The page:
Narcos: What a flower contains maybe the sources of Cocaine

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Text: Stanley Ting 

Published on 28th April ,2017

He loves his family. He builds schools and stadiums. He sponsors football clubs, which will constitute the Colombia National Football Team and compete in the World Cup. He used to distribute money to the poor. He garnered extensive public support in his bid for senator. He seems to have all the qualities of a good person.

What if I tell you he sells cocaine? He also assassinates police officers, business counterparts and whistle-blowers. What is even worse is that he set off a car bomb into the city center, after which the blast turned the area into an inferno. He had to go to jail. However, the “prison” was built to his specifications and is protected by mercenaries. He is the King of Cocaine, maybe better phrased as the “King” of Colombia. He is Pablo Escobar.

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The Netflix original series Narcos documents the life of the Colombian drug lord (played by Wagner Moura). Ranked seventh in the 1989 Forbes billionaire league table, Escobar is one of the wealthiest criminal in history. According to his biography on ColombiaLink.com, at the climax of his career, his Medellin Cartel supplied an estimated 80% of the cocaine smuggled into the United States, yielding him an income of US$60 billion a day, or an equivalent of US$21.9 billion a year. Narcos tells the parallel stories between Escobar and Drug Enforcement Administration agents Steve Murphy (played by Boyd Holbrook) and Javier Pena (played by Pedro Pascal). The series is based on the real lives of the drug kingpin and the two DEA agents with real documented clips and quotes.

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Escobar might be a pure evil, a terrorist in the eyes of most common people. Yet, the Netflix’s production team does not seem to agree much with these stereotypical depictions. The episodes not only show his cruelty, but also his humanity. The major reason of his committing crimes is revealed – to create a better Colombia for his fellow countrymen suffering from poverty. Therefore, he never refrained from giving to the poor and his subordinates. He even attempted to run for senator and president in the hopes of changing the corrupt political system. Tracking and arresting Escobar took the American and Colombian governments so much effort and time because poor people in Colombia keep helping their “hero” to hide and flee. The story stops in 1993, the year in which the drug dealer was shot to death in a firefight with a Colombian surveillance team.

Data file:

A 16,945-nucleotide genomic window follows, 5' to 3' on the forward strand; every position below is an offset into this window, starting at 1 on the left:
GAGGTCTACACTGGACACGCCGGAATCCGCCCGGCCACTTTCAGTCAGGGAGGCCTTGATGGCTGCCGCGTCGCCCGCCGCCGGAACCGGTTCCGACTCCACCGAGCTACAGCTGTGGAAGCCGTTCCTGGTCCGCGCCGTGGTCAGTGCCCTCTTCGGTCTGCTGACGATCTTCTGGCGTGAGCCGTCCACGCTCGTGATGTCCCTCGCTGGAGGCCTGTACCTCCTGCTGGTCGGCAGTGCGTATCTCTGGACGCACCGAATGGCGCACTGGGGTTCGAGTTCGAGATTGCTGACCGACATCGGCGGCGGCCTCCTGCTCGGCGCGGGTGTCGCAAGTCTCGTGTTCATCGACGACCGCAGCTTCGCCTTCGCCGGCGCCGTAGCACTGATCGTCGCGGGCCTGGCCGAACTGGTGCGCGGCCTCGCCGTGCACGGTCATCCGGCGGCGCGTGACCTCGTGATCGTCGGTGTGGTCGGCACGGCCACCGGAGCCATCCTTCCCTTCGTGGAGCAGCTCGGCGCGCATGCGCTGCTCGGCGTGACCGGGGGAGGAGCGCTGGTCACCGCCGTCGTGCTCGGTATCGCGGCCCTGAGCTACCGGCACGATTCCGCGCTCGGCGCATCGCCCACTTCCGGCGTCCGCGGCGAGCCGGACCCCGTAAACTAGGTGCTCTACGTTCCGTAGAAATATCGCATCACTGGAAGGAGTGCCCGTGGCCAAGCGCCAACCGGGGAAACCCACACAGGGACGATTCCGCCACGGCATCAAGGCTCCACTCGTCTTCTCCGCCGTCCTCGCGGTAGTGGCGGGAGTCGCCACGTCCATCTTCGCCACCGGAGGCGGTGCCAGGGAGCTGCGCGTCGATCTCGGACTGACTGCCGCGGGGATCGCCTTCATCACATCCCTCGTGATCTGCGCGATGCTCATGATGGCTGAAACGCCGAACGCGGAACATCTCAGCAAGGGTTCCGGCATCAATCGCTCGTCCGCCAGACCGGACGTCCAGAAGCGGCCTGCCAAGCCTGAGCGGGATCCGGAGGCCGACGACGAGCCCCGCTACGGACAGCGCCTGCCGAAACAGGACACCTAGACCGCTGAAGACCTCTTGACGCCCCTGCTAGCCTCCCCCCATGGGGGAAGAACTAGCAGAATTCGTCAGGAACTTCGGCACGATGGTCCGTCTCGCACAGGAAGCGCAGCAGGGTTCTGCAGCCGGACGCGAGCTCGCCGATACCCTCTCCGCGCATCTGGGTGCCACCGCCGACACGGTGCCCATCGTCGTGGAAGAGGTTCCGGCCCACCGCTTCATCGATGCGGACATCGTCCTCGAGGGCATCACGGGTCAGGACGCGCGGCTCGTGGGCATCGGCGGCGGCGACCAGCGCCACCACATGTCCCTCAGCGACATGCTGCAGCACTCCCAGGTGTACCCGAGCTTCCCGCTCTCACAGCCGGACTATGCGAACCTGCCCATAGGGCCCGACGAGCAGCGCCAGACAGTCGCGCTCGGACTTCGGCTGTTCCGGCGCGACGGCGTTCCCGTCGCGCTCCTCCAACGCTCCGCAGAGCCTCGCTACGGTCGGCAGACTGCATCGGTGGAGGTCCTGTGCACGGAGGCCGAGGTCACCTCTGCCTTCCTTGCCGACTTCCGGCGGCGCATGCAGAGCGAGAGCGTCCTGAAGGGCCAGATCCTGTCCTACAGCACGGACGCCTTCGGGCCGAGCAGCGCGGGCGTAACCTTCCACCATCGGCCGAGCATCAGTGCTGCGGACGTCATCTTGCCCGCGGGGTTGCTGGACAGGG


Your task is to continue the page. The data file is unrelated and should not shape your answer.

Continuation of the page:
Narcos inspires me to view humanity as multi-dimensional. Cocaine can be found in flowers. There is not such a good-or-bad person, but a good-and-bad one. In the case of Escobar, he was undoubtedly bad because the drugs he trafficked damaged the health and productivity of people in America and Colombia. By challenging the power of the rulers and enforcers, he also posed a threat to laws and safety. However, from the perspective of Escobar, his beneficiaries in Colombia and his clients in America, his goal and contribution were honorable.

Good and bad are only relative concepts for different stakeholders. People have always live in double standards. Arguably, in the late Qing period, Britain also exported opium to China to settle the trade deficit. While British traders claimed that opium was wholesome or even life-prolonging to Chinese consumers, Escobar likewise stated that “I am a decent man who exports flowers.” Britain ended up winning the Opium Wars and acquiring Hong Kong and other trading posts, but Escobar faced totally different consequences.

maxresdefault-1.jpgLooking at this chapter of history between Colombia and the United State, I see its parallel with modern international conflicts, especially the controversy over nuclear weapons. There is no question about the harms of dangerous drugs and nuclear weapons. They should be banned from application. But the question to ponder is why countries do not forsake their own nuclear weapons, but only prevent others from testing, producing and possessing them after they were proliferated? The recent diplomatic tensions between North Korea and the United States can be the last straw to break the camel’s back. If a war really happens, how will this historical event be written? How can historical accounts do justice to both sides?

I suspect the answer would be simply “might makes right.” Drugs and weapons are only means to other ends – so that human beings can satisfy their selfishness and obsession for power.

 

 

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